Yglesias blogged about a study that found giving a poor kid a computer has no impact one way or another on their educational outcomes. Yglesias concludes from this null finding:
I think this is an important finding because it helps shed some light on the socioeconomic disparities in educational outcomes. We know that kids from higher-income households do much better in school than poor kids. But that of course raises the question of why that is exactly or what one might do about it. For example, would cash transfers to low-income parents make their kids do better in school? If access to home computers was associated with improved school performance, that would be strong evidence that simply fighting poverty with money could be highly effective education policy. The null finding tends to suggest otherwise, that the ways in which high-income families help their kids in school don’t relate to durable goods purchases and may be things like social capital or direct parental involvement in the instructional process that—unlike computers—can’t be purchased on the open market.
This is a bizarre conclusion on Yglesias’ part. A computer is not the same thing as income. Yglesias of all people should know this. Providing poor families with higher incomes means, among other things, more economic security for the families. More economic security should translate into lower levels of stress for the family and children. Stress has a very negative and measurable impact on children:
The stress of poverty is not simply worries about money — poverty creates a “context of stress”, in which conflict, family violence, food insecurity and residential mobility (to name a few) are also commonplace (McLoyd10). We refer to this type of stress as poverty-related stress (PRS11). In addition to the increased volume of stressors created by poverty’s context of stress, poverty amplifies the negative effects of all types of stress, such that PRS impairs an individual’s ability to mount a response to new threats and challenges.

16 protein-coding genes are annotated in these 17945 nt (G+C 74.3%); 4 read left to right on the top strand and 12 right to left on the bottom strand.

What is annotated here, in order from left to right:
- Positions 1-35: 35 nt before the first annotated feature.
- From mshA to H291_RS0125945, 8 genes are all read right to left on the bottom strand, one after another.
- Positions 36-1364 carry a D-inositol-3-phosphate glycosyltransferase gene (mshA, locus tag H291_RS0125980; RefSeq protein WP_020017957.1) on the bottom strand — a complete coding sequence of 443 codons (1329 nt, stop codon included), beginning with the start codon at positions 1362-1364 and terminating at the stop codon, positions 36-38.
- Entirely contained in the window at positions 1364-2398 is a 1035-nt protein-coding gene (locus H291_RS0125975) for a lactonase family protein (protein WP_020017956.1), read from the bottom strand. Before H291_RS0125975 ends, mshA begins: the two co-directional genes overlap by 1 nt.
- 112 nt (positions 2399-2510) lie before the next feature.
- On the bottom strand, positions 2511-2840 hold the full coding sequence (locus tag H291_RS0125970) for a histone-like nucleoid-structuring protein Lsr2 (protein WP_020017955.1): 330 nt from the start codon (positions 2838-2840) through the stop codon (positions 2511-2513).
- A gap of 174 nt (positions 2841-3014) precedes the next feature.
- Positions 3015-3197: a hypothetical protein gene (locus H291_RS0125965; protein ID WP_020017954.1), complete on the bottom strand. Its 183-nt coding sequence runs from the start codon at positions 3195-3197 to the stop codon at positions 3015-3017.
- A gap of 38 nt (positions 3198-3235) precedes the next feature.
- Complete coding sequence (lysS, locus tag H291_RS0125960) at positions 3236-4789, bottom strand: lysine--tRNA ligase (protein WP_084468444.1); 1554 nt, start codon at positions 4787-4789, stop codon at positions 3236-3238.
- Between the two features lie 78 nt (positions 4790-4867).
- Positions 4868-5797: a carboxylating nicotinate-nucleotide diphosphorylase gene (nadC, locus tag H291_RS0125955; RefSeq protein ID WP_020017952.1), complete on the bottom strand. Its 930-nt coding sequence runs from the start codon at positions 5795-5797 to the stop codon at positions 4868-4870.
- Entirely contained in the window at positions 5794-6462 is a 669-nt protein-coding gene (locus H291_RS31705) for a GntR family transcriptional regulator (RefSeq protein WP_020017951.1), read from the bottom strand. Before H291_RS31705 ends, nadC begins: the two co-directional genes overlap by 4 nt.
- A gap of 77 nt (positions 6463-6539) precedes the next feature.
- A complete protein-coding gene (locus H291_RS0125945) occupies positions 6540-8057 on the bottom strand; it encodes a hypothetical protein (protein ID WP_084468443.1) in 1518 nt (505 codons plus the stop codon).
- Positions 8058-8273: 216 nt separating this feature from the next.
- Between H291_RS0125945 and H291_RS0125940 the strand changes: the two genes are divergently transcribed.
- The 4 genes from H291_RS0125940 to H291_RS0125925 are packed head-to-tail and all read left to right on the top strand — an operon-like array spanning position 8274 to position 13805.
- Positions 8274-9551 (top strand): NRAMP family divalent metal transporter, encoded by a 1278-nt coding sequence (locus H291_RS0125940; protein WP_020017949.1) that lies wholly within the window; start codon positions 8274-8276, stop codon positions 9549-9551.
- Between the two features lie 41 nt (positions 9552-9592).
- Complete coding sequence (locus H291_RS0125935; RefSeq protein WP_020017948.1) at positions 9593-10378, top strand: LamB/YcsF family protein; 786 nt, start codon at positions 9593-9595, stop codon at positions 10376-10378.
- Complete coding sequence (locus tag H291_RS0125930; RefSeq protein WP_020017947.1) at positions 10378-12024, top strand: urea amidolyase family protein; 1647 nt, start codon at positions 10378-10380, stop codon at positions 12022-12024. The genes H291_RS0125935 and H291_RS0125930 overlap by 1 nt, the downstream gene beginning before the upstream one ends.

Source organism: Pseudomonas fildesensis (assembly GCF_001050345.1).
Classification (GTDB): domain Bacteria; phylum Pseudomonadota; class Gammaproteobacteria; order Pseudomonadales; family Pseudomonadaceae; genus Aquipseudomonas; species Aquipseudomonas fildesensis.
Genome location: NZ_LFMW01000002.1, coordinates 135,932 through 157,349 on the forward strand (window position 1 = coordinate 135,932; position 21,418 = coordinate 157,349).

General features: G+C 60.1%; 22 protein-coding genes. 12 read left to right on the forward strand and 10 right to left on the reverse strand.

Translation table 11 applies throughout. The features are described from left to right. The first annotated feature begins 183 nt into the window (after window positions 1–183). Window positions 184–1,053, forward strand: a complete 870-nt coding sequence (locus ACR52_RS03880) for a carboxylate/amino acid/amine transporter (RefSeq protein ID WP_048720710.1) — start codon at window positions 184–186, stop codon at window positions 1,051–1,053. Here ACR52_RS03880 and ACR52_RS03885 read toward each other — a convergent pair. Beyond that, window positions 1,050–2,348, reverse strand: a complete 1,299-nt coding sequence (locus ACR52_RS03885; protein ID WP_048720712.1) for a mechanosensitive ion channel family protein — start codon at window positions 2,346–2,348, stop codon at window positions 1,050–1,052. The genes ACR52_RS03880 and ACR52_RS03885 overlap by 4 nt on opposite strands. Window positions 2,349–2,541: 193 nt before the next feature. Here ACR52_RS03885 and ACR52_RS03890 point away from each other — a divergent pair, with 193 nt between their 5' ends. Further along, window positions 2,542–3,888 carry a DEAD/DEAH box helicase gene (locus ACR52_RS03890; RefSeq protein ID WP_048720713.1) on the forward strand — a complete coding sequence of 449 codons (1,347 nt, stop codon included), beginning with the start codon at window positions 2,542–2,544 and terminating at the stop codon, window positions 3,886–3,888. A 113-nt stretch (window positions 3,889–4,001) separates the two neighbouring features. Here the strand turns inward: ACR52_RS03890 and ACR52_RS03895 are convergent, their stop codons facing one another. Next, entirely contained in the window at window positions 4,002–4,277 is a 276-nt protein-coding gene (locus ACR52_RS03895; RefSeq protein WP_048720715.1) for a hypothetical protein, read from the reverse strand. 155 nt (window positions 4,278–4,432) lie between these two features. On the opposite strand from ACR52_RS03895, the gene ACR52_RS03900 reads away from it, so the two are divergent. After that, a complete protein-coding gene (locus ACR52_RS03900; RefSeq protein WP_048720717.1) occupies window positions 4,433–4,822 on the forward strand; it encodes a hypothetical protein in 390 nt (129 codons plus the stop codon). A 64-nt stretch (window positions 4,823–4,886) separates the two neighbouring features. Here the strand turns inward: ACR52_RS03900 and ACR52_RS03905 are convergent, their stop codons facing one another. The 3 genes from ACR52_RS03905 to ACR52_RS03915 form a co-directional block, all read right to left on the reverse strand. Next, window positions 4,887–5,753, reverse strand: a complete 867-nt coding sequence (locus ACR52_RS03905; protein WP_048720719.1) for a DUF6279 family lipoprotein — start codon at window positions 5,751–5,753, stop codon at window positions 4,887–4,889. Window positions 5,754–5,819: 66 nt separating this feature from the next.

Buying a kid a computer will do nothing to mitigate poverty-related stress, especially when the family in question was not otherwise going to buy the computer.
More money could mean less overall work (if the parents choose to go that route), which would allow parents to be more involved. It could also mean more money for enrichment activities. But the big channel through which low parental incomes translate into developmental and educational difficulties for children is stress. And we can physically measure the substantial differences in stress hormone levels of poor and rich kids.
There is just no basis for Yglesias’ conclusion that this study provides a blow to the idea that increasing the incomes of poor families will translate into higher educational achievement for their kids. I’d guess that the only reason he even went there — despite otherwise being an advocate of cash transfers — is because he is a partisan of the theory that school-side reform is the best way to go about dealing with the educational achievement gap. Finding ways to undermine the theory that home-side reform (i.e. poverty eradication) is the best/only way to deal with the gap helps along his position. But this attempted undermining of it was really weak.